Good news for exercising enthusiasts and chocolate lovers. A new study found that dark chocolate is helpful in reducing oxidative stress after exercise.
The study - conducted by a research team from Aberystwyth University in Wales, Loughborough University, the University of Newcastle in the UK and the Nestle Research Center in Lausanne, Switzerland - is published in the current issue of the European Journal of Nutrition. According to lead scientist, Glen Davison, “Dark chocolate was effective at blunting the exercise-induced increase in plasma total antioxidant status observed in the other trials, providing support for the idea that the elevated total antioxidant status on the dark chocolate trial has physiological significance.”
Study volunteers ate 100 grams of dark chocolate containing at least 70 percent cocoa solids, a control bar or nothing. After two hours, the group cycled for 2.5 hours using 60 percent of their maximal oxygen uptake levels. Compared to the study group, the dark chocolate group showed both an increase in antioxidants before the physical activity and reduced levels of F2-isoprostane an hour afterwards. Increased insulin levels were also noticed in the dark chocolate group, which signaled a better maintenance of plasma glucose concentration.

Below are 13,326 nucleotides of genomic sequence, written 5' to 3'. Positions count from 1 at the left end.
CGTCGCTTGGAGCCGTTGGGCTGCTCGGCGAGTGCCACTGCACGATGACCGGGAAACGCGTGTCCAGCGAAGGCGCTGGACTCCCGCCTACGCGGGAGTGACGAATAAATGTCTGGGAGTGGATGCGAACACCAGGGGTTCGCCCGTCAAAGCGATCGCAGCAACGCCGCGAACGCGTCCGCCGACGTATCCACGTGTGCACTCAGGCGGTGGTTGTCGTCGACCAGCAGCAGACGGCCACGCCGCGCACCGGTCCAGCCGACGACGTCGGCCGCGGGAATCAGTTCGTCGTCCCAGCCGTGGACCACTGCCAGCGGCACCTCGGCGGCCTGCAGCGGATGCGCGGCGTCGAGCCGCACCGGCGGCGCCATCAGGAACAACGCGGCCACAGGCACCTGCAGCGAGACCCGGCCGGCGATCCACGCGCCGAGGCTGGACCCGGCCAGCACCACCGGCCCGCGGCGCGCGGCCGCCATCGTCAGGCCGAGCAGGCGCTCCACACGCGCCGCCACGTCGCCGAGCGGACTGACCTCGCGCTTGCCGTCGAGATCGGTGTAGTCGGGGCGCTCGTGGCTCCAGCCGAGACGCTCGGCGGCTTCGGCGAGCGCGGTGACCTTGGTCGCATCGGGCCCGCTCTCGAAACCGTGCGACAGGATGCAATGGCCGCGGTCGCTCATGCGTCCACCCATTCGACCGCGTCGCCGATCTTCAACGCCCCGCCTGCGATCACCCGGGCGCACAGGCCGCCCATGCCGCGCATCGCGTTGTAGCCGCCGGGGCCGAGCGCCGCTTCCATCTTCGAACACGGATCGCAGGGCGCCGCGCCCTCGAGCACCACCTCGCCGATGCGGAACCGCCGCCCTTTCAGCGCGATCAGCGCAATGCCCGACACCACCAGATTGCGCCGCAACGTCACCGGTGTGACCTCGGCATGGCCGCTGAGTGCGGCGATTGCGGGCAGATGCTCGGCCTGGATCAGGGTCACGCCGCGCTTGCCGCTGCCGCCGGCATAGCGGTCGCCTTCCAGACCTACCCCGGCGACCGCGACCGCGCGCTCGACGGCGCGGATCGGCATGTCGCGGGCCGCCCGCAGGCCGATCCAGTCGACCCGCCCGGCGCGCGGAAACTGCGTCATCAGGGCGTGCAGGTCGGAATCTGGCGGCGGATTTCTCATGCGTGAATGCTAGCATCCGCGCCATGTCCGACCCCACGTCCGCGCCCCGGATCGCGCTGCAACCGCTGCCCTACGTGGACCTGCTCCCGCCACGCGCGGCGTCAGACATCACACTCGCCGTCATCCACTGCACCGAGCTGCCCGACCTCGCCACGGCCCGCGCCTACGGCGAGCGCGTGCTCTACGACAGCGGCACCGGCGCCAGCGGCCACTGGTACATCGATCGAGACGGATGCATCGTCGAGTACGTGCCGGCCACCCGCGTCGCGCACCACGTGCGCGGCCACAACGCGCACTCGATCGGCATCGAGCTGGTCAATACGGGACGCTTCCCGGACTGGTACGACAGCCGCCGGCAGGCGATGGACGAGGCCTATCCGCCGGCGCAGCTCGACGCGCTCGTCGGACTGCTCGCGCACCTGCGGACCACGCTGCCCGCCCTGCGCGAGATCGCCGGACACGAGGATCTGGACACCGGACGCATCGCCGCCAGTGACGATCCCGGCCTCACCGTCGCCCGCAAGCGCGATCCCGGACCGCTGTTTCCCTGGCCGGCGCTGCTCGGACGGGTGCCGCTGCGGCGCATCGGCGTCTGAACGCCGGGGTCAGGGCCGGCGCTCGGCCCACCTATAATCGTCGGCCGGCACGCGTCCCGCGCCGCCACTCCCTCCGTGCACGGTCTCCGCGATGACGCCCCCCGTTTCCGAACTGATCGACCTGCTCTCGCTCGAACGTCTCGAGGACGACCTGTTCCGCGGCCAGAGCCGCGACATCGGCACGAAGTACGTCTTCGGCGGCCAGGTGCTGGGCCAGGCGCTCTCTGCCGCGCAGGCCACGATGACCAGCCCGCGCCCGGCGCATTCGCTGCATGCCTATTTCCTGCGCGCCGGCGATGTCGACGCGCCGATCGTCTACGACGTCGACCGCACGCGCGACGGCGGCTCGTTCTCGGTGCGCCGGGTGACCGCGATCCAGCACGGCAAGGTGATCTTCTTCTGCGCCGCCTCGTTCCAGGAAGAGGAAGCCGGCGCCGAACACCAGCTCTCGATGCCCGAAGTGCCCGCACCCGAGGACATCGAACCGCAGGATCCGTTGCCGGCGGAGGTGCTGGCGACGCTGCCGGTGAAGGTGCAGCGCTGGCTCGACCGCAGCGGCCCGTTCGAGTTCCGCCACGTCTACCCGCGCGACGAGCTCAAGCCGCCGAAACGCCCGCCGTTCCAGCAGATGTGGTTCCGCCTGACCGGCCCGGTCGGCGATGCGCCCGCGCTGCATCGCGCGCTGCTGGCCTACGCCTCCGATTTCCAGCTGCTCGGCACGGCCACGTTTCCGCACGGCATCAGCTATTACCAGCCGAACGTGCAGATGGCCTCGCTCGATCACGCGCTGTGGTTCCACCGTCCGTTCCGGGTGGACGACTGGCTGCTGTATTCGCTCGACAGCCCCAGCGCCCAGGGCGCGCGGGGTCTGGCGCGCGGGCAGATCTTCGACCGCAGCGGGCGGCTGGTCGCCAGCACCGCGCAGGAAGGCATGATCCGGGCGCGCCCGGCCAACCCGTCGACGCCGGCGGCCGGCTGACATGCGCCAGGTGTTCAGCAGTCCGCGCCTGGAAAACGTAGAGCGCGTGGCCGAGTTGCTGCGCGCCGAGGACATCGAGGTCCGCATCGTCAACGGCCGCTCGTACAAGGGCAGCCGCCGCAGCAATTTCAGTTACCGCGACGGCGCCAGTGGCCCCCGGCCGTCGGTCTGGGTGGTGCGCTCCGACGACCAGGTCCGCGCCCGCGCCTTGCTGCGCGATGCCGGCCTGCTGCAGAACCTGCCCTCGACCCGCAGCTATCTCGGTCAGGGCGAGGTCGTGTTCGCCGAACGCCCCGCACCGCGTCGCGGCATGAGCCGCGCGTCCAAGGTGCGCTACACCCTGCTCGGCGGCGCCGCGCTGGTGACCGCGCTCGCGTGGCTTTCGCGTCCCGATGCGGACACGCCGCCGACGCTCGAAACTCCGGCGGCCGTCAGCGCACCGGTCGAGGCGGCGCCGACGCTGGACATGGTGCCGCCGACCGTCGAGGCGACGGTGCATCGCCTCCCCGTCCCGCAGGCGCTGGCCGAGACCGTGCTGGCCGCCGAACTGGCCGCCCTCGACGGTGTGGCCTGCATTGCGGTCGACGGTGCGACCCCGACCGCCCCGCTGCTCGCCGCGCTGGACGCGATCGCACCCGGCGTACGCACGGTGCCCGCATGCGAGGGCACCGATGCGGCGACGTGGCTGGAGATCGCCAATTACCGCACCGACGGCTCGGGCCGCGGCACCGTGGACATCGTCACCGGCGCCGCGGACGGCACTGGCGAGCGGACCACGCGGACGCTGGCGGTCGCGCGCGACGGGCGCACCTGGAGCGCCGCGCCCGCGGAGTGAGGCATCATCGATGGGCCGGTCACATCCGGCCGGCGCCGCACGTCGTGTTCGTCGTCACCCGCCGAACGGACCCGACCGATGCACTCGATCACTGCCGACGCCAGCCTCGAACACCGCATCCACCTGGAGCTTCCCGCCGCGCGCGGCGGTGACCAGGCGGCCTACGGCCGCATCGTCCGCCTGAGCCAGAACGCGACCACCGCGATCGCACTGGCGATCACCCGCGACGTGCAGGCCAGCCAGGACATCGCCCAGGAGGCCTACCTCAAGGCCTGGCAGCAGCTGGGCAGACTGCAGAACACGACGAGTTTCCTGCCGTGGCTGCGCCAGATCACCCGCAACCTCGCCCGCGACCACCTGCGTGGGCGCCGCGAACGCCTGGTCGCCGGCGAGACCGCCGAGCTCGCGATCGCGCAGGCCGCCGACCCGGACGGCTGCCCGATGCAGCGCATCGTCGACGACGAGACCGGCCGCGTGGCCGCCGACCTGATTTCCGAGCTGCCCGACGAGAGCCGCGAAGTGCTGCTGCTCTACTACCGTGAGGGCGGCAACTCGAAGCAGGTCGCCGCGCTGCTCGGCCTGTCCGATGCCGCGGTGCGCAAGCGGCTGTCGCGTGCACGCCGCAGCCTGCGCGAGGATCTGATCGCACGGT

Reactive oxygen species (ROS) are naturally produced by oxygen-breathing organisms and overproduced by smoking, air pollution, excessive sun exposure and intense exercise, as well as aging. ROS are key for cell signaling and function, but overproduction can overload the body's antioxidant defenses and cause excess oxidation and stress, which is linked to serious health risks including cancer, Alzheimer's and cardiovascular disease.
Polyphenols found in chocolate showed an ability to decrease the oxidative stress from the study volunteers' high-intensity physical activity, which is similar to any physical stress on the body. They're also linked with other health benefits to the cardiovascular system, healthy skin and brain function.
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